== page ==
Anosmia occurs when the sinuses become swollen and inflamed. The most common causes include colds, flu, allergies, sinusitis and nonallergic rhinitis. Nasal obstructions, such as polyps, tumors and other deformities, can block the flow of air through the nose and lead to a loss of smell. There are many other possible causes including Alzheimer’s disease, brain tumor, aneurysm, diabetes, cocaine use, chemical exposure, malnutrition, hormonal imbalances, medications, Parkinson’s disease, rhinoplasty and radiation therapy, among others.

Treating anosmia depends on what is causing it. If a cold or allergies are to blame, treatment is unnecessary; your sense of smell should return in a few days as symptoms improve. If a polyp or other growth is blocking your nasal passages, surgery may be necessary. For bacterial infections, antibiotics are prescribed. Other conditions may require more specialized medical treatment. Occasionally, the sense of smell returns automatically, without any type of treatment.

Loss of smell can’t always be treated effectively, especially if it is the result of age. In these cases, it’s important to take extra precautions to ensure your safety. Make sure the batteries in your smoke detectors are all functioning properly and change them often. Take care when eating leftovers; your sense of smell directly affects your ability to taste, and consuming spoiled food can cause serious health problems.

Hay Fever

Hay fever is the common term for allergic rhinitis, a condition in which the nasal passages become swollen and inflamed, producing cold-like symptoms. Unlike a cold, however, hay fever is caused by an allergic response to a substance such as pollen, mold or animal dander.

Signs of Hay Fever

An allergic reaction to a substance causes an immediate reaction from the body’s immune system. Symptoms include runny nose and congestion, itchy or watery eyes, sneezing, cough, sinus pressure and pain, itchy nose and allergic swelling.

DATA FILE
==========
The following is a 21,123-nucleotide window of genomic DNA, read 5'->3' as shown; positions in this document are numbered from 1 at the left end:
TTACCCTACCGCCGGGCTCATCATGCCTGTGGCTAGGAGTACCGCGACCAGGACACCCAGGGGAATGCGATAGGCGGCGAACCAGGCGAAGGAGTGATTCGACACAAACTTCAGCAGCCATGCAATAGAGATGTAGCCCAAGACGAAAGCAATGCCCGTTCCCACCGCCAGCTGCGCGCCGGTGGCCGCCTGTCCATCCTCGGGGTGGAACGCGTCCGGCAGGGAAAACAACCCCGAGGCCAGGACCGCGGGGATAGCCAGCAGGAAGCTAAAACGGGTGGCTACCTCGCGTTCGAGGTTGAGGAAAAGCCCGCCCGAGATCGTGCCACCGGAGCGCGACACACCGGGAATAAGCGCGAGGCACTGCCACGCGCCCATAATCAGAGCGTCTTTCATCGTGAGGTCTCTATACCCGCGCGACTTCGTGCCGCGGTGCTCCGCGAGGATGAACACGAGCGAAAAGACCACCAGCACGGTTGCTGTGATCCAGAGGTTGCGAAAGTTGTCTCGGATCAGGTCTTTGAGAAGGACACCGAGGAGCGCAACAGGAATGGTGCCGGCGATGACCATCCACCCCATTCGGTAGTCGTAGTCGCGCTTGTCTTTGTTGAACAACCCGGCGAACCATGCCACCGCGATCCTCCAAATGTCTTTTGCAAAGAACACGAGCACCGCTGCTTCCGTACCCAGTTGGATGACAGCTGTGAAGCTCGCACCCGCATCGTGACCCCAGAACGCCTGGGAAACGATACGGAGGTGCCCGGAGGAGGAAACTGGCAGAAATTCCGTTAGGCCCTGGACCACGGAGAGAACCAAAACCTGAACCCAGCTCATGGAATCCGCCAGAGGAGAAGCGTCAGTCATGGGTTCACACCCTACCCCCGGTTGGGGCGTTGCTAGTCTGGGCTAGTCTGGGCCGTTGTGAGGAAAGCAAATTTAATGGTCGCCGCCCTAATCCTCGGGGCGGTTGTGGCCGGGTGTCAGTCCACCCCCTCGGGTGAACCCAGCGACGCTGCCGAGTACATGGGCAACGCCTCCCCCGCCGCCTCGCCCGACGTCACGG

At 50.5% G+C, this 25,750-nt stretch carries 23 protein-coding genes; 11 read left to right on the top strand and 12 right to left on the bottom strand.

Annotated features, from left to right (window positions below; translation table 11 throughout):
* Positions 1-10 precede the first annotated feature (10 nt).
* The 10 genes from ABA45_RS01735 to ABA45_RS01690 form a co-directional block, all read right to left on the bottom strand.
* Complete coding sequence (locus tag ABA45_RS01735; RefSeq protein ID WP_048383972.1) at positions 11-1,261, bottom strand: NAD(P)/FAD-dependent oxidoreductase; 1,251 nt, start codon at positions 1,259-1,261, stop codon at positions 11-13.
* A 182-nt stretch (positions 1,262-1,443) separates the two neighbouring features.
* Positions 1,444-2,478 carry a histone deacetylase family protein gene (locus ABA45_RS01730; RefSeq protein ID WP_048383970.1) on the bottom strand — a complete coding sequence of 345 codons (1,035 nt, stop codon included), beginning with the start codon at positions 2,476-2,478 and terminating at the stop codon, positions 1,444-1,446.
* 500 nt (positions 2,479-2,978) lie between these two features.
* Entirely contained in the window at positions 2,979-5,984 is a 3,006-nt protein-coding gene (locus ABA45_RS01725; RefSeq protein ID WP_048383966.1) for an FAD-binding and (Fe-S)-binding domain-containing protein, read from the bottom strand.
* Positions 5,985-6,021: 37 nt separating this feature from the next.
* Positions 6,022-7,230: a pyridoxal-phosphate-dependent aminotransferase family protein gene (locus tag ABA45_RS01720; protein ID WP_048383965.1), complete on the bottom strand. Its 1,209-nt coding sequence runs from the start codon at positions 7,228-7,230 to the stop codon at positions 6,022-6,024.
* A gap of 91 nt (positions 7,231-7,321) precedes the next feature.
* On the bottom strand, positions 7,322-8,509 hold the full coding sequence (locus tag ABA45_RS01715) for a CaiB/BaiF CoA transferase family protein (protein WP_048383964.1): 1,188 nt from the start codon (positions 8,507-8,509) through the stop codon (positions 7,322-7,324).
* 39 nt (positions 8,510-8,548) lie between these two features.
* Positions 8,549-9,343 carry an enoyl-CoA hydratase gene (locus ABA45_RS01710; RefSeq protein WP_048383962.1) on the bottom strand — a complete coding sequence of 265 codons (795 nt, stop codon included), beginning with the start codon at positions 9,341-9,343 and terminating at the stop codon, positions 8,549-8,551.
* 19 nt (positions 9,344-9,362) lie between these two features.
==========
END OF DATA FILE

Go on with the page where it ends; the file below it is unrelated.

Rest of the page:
Differentiating hay fever from a cold can be tricky, given that the symptoms are so similar. Typically, hay fever causes a runny nose with a thin, watery discharge; fever is absent. With a cold, your runny nose will be accompanied by a thicker, yellow discharge, and you may experience body aches and fever. Your doctor can order tests to verify that hay fever is the cause of your symptoms.

Hay fever is often seasonal in nature, especially when triggered by pollen. Trees, grasses and weeds all release pollen as they bloom in the spring and summer. Other allergens, like dust mites and animal dander, produce symptoms year-round. The extent of your symptoms depends on which substance you are allergic to and how frequently it occurs.

Treating Hay Fever

If left untreated, hay may lead to sinus and ear infections, poor sleep and asthma. Avoiding the allergens that trigger your body’s immune system response is the best way to prevent hay fever. It can be tough to avoid all traces of these substances, of course, making medical treatment necessary for many people.

Drugs – including antihistamines, decongestants and nasal or oral corticosteroids – are often helpful. Over-the-counter medications work fine in many cases, but if you aren’t finding relief from those, your doctor may prescribe stronger medications. Allergy shots and drops (immunotherapy) offer long-term relief when other options fail; these work by allowing your body to build up a tolerance to the offending substance by introducing gradually increasing exposure over time.

Pediatric Nose Services

Allergy and sinus conditions are common in children, whose sinuses continue to develop well into the teen years. Allergy and sinus symptoms are similar, making a proper diagnosis a bit challenging. Symptoms of allergy and sinus conditions include runny nose, sneezing, stuffiness, coughing, sore throat, wheezing, headaches, snoring and itchy eyes and nose.